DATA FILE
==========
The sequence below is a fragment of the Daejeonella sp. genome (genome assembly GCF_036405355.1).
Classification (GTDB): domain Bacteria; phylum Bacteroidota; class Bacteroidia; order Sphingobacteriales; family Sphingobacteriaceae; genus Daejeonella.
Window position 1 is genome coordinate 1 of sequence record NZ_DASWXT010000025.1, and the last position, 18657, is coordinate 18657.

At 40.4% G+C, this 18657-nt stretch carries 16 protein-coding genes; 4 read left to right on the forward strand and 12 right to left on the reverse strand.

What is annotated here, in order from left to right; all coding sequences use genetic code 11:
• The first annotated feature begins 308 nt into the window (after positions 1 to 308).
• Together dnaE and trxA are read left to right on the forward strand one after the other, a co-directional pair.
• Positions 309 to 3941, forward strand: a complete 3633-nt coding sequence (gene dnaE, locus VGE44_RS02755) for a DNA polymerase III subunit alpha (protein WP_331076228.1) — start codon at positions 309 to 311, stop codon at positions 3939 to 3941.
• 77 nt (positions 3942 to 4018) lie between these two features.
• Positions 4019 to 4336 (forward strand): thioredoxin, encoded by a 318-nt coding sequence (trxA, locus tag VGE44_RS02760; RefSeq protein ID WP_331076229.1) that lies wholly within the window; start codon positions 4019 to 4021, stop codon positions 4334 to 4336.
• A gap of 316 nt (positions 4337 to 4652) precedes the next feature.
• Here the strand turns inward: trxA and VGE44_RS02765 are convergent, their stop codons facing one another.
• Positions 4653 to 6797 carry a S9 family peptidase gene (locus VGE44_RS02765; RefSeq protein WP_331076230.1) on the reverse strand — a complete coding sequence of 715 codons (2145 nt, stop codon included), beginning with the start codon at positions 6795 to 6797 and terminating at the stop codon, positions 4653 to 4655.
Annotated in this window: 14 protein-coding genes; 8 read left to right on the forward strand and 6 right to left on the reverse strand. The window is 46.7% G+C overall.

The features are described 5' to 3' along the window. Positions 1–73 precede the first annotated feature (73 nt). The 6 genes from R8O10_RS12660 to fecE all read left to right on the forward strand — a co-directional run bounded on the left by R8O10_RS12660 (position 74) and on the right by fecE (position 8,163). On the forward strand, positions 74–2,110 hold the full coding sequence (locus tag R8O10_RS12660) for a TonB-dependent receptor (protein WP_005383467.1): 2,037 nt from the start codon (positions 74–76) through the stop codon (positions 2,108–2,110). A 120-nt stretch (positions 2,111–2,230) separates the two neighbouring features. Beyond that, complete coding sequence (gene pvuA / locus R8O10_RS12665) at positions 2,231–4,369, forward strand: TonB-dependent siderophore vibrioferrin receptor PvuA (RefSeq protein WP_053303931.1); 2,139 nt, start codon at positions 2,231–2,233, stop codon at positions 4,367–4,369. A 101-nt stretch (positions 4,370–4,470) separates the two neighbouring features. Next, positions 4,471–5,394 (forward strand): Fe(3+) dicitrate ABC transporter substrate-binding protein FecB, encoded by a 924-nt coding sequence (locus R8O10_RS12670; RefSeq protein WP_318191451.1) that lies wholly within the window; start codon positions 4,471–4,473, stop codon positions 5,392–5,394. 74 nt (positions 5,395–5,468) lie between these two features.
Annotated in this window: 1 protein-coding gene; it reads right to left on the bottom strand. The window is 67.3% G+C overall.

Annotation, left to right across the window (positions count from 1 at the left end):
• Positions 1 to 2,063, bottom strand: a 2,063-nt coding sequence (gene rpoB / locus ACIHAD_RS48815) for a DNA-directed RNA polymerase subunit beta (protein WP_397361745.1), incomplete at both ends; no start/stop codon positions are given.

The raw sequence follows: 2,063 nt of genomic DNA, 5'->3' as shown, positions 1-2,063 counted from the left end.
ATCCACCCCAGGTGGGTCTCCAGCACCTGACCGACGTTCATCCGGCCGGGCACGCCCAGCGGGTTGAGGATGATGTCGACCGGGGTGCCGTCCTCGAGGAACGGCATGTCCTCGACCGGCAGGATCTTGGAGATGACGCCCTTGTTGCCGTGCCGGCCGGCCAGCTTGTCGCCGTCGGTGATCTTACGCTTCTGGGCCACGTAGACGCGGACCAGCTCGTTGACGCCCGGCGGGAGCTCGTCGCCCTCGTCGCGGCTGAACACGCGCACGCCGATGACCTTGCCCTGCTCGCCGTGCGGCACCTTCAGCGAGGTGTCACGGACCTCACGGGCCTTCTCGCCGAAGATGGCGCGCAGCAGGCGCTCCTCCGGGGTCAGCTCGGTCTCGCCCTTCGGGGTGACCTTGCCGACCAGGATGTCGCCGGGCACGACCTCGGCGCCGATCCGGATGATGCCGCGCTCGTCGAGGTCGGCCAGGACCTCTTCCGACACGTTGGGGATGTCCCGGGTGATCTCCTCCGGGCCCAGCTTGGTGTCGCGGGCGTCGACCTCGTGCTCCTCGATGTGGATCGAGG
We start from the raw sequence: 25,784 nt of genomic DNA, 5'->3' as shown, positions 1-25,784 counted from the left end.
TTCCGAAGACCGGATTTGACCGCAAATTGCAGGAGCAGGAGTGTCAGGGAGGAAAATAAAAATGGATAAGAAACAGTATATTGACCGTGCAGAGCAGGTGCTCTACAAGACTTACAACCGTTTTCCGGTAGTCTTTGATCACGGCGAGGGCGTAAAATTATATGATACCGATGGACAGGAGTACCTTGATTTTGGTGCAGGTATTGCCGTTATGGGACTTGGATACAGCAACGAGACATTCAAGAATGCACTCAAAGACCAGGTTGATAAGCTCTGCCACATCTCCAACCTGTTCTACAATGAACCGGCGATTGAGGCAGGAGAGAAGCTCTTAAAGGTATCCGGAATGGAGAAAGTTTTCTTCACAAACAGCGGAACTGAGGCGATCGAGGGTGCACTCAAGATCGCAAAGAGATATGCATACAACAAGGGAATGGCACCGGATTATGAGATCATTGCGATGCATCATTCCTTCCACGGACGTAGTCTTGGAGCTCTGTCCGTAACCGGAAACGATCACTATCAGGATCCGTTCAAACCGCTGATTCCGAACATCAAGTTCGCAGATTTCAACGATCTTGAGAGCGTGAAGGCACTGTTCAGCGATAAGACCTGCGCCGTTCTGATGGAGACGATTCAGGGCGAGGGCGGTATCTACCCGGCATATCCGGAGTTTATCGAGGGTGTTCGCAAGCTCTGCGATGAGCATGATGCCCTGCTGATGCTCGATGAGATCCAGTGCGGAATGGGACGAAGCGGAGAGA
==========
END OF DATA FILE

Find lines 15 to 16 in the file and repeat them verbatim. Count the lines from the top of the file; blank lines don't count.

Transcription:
The features are described 5' to 3' along the window. Positions 1–73 precede the first annotated feature (73 nt). The 6 genes from R8O10_RS12660 to fecE all read left to right on the forward strand — a co-directional run bounded on the left by R8O10_RS12660 (position 74) and on the right by fecE (position 8,163). On the forward strand, positions 74–2,110 hold the full coding sequence (locus tag R8O10_RS12660) for a TonB-dependent receptor (protein WP_005383467.1): 2,037 nt from the start codon (positions 74–76) through the stop codon (positions 2,108–2,110). A 120-nt stretch (positions 2,111–2,230) separates the two neighbouring features. Beyond that, complete coding sequence (gene pvuA / locus R8O10_RS12665) at positions 2,231–4,369, forward strand: TonB-dependent siderophore vibrioferrin receptor PvuA (RefSeq protein WP_053303931.1); 2,139 nt, start codon at positions 2,231–2,233, stop codon at positions 4,367–4,369. A 101-nt stretch (positions 4,370–4,470) separates the two neighbouring features. Next, positions 4,471–5,394 (forward strand): Fe(3+) dicitrate ABC transporter substrate-binding protein FecB, encoded by a 924-nt coding sequence (locus R8O10_RS12670; RefSeq protein WP_318191451.1) that lies wholly within the window; start codon positions 4,471–4,473, stop codon positions 5,392–5,394. 74 nt (positions 5,395–5,468) lie between these two features.
Annotated in this window: 1 protein-coding gene; it reads right to left on the bottom strand. The window is 67.3% G+C overall.